If you want to see an example of a predefined palpable set of screener criteria, you can load one here:

This is how it might look

This is the subjective set of criteria that describes a decent company (in our humble opinion). So, what makes the company a worthy one?

  1. Market Cap > $5bn. We suggest using SCRAB to analyse companies with at least a few billion dollars of market cap because usually, there are not so many analysts covering small-cap companies, and the quality of data is often poor. Still, it's really up to you as to whether you stick to that suggestion or not. 
  2. EPS Average Estimated Annual Growth in the Next 2 Years > 7. EPS (Earnings per Share) is one of the most critical indicators of a company's profitability. We want to invest in profitable companies, but more than that, we want to invest in companies that will be profitable in the future. In this case, 7% means we want to see only companies that will earn more profits year-on-year for the next two years, and these profits will compound to at least 7% on average (according to forecasts made by the consensus of analysts).
  3. Revenue Average Estimated Annual Growth in the Next 2 Years > 5. The same as above, but the revenues usually can't grow as fast as the earnings hence the lower threshold. Nevertheless, investing only in companies with positive growth prospects, at least in revenues, is extremely important. 5%, on average, is a decent score.
  4. EPS Long Term (5 Years) Growth Estimates > 7. Usually, if we intend to invest over a more extended period, we would like it when the company's EPS grows at least 7% not only in the next two years but also in the longer term. Unless you're a short-term speculator, of course, but in that case, the fundamentals don't matter that much anyway.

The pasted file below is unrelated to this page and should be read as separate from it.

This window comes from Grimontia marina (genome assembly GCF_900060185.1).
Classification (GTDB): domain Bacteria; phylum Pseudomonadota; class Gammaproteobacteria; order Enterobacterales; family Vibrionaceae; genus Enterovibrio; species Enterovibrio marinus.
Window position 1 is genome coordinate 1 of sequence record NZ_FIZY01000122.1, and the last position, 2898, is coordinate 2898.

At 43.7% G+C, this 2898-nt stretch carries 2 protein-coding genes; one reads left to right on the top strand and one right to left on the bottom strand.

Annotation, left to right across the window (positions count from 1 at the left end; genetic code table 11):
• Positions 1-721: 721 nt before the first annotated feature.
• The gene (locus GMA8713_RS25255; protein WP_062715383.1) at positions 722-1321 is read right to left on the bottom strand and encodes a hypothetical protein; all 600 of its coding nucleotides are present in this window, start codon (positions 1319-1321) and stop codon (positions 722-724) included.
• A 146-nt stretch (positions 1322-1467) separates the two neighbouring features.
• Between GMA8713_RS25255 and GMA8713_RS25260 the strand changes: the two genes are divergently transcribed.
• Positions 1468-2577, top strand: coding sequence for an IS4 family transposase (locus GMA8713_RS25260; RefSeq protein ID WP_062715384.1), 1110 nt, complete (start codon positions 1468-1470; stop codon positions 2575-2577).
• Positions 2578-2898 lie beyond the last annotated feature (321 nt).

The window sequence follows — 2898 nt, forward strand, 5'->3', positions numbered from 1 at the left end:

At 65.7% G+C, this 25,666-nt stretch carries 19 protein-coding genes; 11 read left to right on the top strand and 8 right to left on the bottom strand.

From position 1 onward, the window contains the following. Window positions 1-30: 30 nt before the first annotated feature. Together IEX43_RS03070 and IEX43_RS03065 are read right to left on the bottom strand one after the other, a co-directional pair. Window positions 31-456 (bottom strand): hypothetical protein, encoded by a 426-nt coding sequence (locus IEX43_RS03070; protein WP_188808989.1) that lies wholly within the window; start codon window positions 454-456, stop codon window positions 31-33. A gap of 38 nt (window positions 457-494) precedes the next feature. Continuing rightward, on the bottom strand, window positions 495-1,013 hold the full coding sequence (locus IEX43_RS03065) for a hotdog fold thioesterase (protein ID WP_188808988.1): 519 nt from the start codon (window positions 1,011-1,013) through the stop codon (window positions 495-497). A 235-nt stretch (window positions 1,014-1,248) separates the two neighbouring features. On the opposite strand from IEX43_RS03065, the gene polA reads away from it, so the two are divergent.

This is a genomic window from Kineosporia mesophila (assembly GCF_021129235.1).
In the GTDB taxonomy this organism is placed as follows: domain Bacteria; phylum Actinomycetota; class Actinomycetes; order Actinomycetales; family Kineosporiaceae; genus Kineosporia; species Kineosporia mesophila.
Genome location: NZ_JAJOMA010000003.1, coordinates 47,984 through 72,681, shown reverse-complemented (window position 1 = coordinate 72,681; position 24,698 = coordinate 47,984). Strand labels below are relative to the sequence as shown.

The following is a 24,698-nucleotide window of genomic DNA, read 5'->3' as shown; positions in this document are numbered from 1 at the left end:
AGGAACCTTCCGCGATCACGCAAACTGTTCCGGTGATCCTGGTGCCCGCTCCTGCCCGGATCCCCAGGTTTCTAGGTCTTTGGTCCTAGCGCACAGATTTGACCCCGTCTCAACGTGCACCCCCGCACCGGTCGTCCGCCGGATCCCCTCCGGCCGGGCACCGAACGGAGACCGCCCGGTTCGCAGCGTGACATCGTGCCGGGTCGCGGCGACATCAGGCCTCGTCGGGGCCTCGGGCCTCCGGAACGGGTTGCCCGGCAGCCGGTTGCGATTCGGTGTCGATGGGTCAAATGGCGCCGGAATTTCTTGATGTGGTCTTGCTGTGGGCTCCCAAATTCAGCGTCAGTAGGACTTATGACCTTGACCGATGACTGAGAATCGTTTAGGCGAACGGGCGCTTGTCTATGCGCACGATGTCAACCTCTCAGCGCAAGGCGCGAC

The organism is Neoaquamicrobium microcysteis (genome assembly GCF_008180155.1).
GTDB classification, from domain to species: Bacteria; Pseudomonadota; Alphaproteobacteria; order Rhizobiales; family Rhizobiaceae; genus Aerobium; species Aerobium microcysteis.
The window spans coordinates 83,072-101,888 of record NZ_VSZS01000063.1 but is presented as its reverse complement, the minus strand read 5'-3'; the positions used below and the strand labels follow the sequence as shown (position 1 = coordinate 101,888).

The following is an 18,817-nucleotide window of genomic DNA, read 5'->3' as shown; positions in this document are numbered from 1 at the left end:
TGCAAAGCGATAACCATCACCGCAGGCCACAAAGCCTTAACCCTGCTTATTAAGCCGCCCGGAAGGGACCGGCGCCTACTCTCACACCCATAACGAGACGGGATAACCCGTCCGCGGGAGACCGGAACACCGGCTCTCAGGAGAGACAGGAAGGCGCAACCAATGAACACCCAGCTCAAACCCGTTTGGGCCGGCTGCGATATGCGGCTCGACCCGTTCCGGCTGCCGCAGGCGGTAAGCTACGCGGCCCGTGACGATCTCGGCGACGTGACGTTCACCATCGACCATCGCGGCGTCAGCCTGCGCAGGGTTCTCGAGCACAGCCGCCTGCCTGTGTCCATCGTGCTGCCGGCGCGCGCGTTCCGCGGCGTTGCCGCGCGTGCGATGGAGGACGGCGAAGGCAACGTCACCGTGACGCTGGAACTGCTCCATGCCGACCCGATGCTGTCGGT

5. Debt to Assets < 50. Avoiding companies with heavy debt loads might be a good idea most of the time, just in case. Debt to Assets less than 50% means that on every $0.50 of debt, the company has at least $1 of assets as a cover.
  6. CFO to Debt > 0.1. Earnings and revenue are essential, but these are only numbers on paper. Cash is king, and the cash from operating activities is the king of kings. We want the company to generate at least $0.10 CFO (Cash from Operations) for every $1 of debt it owns.
  7. Interest Coverage > 2. This means the company can use its last yearly profit to pay off its debt interests for at least two more years. That makes it a kind of safe bet in terms of solvency. 
  8. Current Ratio > 1. This indicates that the company has more short-term assets (i.e., cash or inventory) than short-term liabilities (invoices or salaries to pay). If the inventory is not the most of the assets, the company has enough liquidity to survive at least another year.
  9. Ohlson Score Default Probability < 10%. This is a good indicator of the company's probability of going bankrupt in the next 12 months. Too complicated to explain here, but you can read about it on Wikipedia.

If you run a screener with these criteria, you should see the list of probably 400-500 companies out of the 37 000 we cover. A nice set to begin work with. 

If you want to tweak the criteria but are afraid of overwriting the original parameters, you can copy/clone the predefined set and save it under a different name. Then you can freely customise the new set however you want. 

Alternatively, you can also set your own criteria from scratch, which is always the recommended way since it best suits your investing approach.